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Scooby Snax Comes to Falmouth!

March 22, 2013  |  Falmouth Enterprise

By Dr. Michael Bihari

And no, I do not mean Scooby-Doo, the famous animated dog featured in several television series and movies dating back to 1969.

Scooby Snax is one of many products sold as "fake" marijuana, which according to the Drug Enforcement Agency (DEA) is a mixture of herbs and spices sprayed with a synthetic compound chemically similar to THC, the psychoactive ingredient in marijuana. Scooby Snax and similar brands of "fake weed" is usually purchased in tobacco shops, convenience stores, gas stations, and over the Internet.

What's In a Name?

These synthetic drugs are typically sold in foil packets or silvery plastic bags of dried leaves and often marketed as incense or potpourri. These products are sold under such names as Spice, K2, Legal Devil, LOL, Scooby Snax, the Presidential, Demon, and Tsunami, and come in such flavors as grape, mango, strawberry, apple and watermelon.

"Fake weed" is usually smoked in joints or pipes, but some users make it into a tea.

A Google search brings up hundreds of sites where these synthetic drugs can be purchased starting at around $16.00. One site selling Scooby Snax has the following disclaimer: "Scooby Snax Herbal Incense is intended only to be used as an aromatic potpourri only. It is not designed or intended for human consumption. Both the manufacturers and retailers of this product take no responsibility for the incorrect use or misuse of this product. This is 100% legal in 50 states."

A Chemistry Experiment in Your Teen's Body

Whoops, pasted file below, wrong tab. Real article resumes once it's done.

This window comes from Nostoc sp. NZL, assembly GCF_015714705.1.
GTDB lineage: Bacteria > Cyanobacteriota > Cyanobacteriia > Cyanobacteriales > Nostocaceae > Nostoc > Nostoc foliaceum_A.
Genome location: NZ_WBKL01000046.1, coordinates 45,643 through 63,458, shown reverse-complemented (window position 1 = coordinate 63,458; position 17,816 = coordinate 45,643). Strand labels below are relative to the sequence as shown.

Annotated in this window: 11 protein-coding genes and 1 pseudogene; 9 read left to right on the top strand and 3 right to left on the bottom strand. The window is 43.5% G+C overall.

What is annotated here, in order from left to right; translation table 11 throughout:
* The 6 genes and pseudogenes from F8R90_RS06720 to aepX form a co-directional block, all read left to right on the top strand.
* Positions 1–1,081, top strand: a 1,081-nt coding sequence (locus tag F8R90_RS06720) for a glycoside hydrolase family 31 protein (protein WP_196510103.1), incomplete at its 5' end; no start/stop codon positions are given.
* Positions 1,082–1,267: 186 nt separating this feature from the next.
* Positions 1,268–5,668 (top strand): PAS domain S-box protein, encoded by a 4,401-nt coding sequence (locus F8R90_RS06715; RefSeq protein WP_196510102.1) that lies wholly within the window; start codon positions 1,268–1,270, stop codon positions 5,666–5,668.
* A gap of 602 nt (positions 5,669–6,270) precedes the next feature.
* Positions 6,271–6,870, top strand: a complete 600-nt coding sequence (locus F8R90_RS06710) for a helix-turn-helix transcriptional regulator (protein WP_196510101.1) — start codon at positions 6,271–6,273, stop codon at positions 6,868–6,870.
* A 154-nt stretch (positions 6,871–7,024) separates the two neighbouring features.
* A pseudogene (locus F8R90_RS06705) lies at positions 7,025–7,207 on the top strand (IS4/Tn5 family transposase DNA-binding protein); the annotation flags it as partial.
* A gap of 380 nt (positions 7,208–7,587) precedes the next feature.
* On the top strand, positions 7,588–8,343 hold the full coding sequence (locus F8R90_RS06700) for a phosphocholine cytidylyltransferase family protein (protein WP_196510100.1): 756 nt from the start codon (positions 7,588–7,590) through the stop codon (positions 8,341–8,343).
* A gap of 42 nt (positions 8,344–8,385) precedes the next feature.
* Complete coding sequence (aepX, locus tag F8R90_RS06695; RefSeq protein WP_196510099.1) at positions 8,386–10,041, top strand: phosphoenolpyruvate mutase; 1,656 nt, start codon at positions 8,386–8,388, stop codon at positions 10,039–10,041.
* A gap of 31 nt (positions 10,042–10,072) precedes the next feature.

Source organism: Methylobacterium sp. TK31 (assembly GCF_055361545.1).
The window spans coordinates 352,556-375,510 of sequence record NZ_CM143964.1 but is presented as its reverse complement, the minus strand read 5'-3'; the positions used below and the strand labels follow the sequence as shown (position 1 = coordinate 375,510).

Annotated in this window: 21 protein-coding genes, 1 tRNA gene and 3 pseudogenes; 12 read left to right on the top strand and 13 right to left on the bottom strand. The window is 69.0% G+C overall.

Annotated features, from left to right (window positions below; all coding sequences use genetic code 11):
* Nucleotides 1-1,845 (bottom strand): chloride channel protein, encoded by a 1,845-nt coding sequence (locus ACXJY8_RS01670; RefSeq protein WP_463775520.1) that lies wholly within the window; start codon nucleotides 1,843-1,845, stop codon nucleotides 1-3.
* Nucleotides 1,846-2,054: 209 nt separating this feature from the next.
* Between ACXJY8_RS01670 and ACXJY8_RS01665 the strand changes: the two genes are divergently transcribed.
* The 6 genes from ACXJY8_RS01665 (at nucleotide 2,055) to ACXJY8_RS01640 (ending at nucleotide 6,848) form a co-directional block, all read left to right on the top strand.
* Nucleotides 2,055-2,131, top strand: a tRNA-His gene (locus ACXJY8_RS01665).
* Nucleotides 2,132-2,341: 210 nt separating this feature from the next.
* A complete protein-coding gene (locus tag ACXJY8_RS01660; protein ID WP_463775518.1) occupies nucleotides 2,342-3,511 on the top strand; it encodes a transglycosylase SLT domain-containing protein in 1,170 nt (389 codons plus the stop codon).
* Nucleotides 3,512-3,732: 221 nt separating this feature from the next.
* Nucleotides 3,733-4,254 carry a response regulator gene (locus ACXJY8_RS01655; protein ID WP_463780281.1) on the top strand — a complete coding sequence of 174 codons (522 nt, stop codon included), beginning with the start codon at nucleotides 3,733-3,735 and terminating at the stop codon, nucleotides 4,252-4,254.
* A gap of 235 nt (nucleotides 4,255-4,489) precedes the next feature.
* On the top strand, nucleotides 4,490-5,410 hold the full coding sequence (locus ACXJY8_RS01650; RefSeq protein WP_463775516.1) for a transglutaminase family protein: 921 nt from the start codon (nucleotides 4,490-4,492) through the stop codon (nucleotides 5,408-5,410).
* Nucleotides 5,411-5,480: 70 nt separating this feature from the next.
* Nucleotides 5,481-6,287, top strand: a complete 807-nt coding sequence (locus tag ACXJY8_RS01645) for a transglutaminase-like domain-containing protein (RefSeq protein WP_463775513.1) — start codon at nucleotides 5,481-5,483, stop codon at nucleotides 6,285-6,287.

All of these drugs are dangerous and can have significant effects on your teen's mind and body.

Side effects of "fake weed" include hallucinations, a rapid heart rate, elevated blood pressure, vomiting, agitation, seizures, mood swings, paranoia, panic attacks, tremors, dizziness, perception disorders, loss of physical control and psychotic behavior.

Some of the chemicals present in "fake weed" may be stored in the body for long periods of time, and therefore the long-term effects on humans are not fully known.

Despite unpleasant and sometimes frightening side effects, the cravings can be intense and many users remain addicted to the drug.

Buying "fake weed" on the Internet can be especially dangerous because it may not be known where the products come from or what type or amount of chemical has been used.

A Growing Problem

According to the DEA, more than 100 different synthetic cannabinoid compounds are in circulation. In 2011, the synthetic herbal incense trade was a $7.6 billion industry, and growing. The large profits from sales, plus the fact that these products can be easily made and changed to stay one step ahead of federal, state, and local law enforcement, means there is little incentive to stop making and selling "fake weed."

According to a 2011 study by the University of Michigan, 11.4% of high school seniors admitted to using synthetic marijuana in the past year.

Parents should talk to their teens about the dangers of these products and the potential short-term and long-term health risks.


Office of National Drug Policy (ONDCP): A component of the Executive Office of the President advises the President on drug-control issues and coordinates drug-control activities and related funding across the Federal government. The site has a wealth of information about the substance abuse problem in the U.S.

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